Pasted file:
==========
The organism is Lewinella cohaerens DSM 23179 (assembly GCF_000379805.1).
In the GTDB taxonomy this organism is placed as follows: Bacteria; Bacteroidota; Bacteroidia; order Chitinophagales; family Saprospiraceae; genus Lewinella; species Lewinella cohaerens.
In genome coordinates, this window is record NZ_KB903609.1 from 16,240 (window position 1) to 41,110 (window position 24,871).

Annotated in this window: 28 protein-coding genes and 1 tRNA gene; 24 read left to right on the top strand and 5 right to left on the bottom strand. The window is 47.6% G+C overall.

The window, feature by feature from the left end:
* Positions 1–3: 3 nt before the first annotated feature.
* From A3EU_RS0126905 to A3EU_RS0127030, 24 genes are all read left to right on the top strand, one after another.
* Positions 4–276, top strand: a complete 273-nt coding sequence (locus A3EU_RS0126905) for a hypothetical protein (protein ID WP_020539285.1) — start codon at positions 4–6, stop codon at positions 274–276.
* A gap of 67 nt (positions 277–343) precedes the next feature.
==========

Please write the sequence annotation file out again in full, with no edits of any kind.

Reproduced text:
The organism is Lewinella cohaerens DSM 23179 (assembly GCF_000379805.1).
In the GTDB taxonomy this organism is placed as follows: Bacteria; Bacteroidota; Bacteroidia; order Chitinophagales; family Saprospiraceae; genus Lewinella; species Lewinella cohaerens.
In genome coordinates, this window is record NZ_KB903609.1 from 16,240 (window position 1) to 41,110 (window position 24,871).

Annotated in this window: 28 protein-coding genes and 1 tRNA gene; 24 read left to right on the top strand and 5 right to left on the bottom strand. The window is 47.6% G+C overall.

The window, feature by feature from the left end:
* Positions 1–3: 3 nt before the first annotated feature.
* From A3EU_RS0126905 to A3EU_RS0127030, 24 genes are all read left to right on the top strand, one after another.
* Positions 4–276, top strand: a complete 273-nt coding sequence (locus A3EU_RS0126905) for a hypothetical protein (protein ID WP_020539285.1) — start codon at positions 4–6, stop codon at positions 274–276.
* A gap of 67 nt (positions 277–343) precedes the next feature.